Bad breath or Halitosis affects an estimated 1 in 4 people. There are a number of possible causes, but the vast majority come down to oral hygiene.
Anyone can suffer from bad breath. It’s the third most common reason that people seek dental care, after tooth decay and gum disease. Potential causes include tobacco, food remains, dry mouth, bad dental hygiene, crash diets, drugs, throat conditions, or even some diseases like cancer, liver failure or gerd.
Simple home remedies and lifestyle changes, such as improved dental hygiene and quitting smoking, can often remove the issue. If the issue persists, however, it is advisable to visit a doctor to check for underlying causes.
Oral hygiene is the key to most bad breath issues. Other lifestyle changes and home remedies for bad breath including brush the teeth, floss regularly, clean dentures if you had one, brushing tongue, avoid dry mouth, and get a healthy diet.
Before the late eighteenth century, the term ‘dentist’ wasn’t even used. Instead, care of the teeth was the responsibility of a range of different – and sometimes surprising – practitioners such as barber-surgeons.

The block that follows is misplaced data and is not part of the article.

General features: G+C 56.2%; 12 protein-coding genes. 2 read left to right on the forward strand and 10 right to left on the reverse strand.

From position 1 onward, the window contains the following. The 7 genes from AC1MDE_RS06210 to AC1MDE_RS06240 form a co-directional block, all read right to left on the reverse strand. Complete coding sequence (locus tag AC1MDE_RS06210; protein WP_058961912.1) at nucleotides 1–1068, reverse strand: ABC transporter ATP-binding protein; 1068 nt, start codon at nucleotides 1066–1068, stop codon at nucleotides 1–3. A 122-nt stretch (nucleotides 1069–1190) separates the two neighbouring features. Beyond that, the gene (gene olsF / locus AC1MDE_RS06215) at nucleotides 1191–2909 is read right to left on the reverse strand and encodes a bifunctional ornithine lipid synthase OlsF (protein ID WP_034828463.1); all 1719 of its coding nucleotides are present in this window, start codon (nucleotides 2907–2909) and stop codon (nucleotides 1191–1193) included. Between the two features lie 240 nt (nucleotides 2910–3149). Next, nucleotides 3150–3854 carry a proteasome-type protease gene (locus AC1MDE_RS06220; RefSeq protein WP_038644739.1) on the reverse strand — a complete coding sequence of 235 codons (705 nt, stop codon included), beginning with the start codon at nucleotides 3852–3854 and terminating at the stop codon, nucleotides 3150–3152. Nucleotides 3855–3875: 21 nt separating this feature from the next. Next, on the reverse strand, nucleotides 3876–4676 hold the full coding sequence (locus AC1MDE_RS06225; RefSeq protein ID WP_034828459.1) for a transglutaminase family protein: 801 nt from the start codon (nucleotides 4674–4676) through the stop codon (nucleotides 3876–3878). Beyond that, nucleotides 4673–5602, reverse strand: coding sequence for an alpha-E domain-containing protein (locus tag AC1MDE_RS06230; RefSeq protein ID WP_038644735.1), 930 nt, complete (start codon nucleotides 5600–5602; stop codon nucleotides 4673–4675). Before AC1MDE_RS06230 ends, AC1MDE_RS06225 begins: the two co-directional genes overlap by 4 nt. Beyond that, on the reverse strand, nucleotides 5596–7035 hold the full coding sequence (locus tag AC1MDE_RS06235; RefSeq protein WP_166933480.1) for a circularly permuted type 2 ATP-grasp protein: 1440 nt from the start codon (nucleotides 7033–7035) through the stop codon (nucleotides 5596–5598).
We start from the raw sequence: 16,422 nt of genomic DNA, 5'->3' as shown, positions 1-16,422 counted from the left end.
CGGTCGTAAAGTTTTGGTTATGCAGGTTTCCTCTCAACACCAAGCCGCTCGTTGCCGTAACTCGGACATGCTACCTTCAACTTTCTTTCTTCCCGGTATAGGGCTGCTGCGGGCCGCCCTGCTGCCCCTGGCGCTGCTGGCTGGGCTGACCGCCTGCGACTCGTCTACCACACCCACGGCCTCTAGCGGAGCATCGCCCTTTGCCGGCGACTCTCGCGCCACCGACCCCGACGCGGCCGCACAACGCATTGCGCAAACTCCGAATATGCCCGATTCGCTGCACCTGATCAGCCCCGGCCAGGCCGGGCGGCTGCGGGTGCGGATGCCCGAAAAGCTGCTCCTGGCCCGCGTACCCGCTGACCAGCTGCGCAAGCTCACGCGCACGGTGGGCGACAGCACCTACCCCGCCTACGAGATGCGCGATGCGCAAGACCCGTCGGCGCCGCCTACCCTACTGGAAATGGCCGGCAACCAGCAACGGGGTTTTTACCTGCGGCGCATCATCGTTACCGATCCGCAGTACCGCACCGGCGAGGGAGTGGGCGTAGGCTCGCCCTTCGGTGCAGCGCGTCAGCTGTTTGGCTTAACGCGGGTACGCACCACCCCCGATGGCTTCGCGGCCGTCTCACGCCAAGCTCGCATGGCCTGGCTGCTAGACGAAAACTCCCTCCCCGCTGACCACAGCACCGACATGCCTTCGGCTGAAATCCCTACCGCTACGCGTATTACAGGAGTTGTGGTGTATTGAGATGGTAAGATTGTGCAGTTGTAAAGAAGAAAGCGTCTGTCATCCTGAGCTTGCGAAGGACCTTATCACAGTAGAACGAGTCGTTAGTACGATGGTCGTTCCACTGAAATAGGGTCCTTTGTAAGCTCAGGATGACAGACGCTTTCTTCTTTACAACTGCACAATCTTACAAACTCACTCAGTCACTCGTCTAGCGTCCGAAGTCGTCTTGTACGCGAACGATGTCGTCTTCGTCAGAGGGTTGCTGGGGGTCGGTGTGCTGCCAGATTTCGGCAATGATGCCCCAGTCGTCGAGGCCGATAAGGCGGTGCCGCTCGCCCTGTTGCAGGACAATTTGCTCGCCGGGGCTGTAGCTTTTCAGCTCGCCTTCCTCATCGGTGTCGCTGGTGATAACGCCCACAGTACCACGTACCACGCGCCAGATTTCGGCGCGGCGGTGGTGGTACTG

What would it have been like to have a tooth pulled before the anesthetic? A range of equipment was certainly needed. Dental ‘keys’ were used to lever teeth out or even break them into pieces! If all else failed, some dental forceps also had a steel ball on the end of one handle, used to smash the offending tooth out and end the unfortunate patient’s ordeal.
It is worth sparing a thought for our predecessors, who endured untold pain and misery at the hands of a pre-modern dentist. Next time you’re sitting in the dentist’s waiting room too, be thankful for anesthetic and the modern preference for saving, rather than removing, teeth, wherever possible. Things were NOT always better in the past!
Dr Alun Withey, Wellcome Research Fellow, University of Exeter
In most cases, yes, you can use your HSA or FSA for eligible orthodontic treatment. Only the portion of your orthodontic payments(s) not paid by your dental insurance or any other plan may be considered an eligible expense.
Health Savings Accounts (HSA) and Flexible Spending Accounts (FSA), often offered by your employer, allow you to set aside money for qualifying health care expenses for yourself, your spouse and eligible dependents.
HSA and FSAs are types of savings account that let you set aside money on a pre-tax basis to pay for qualified medical expenses. By using untaxed dollars in an HSA or FSA to pay for your treatment, you save money.
Make sure to ask your orthodontics providers whether they accept such savings account. You can check by call them using iSmartOffice™.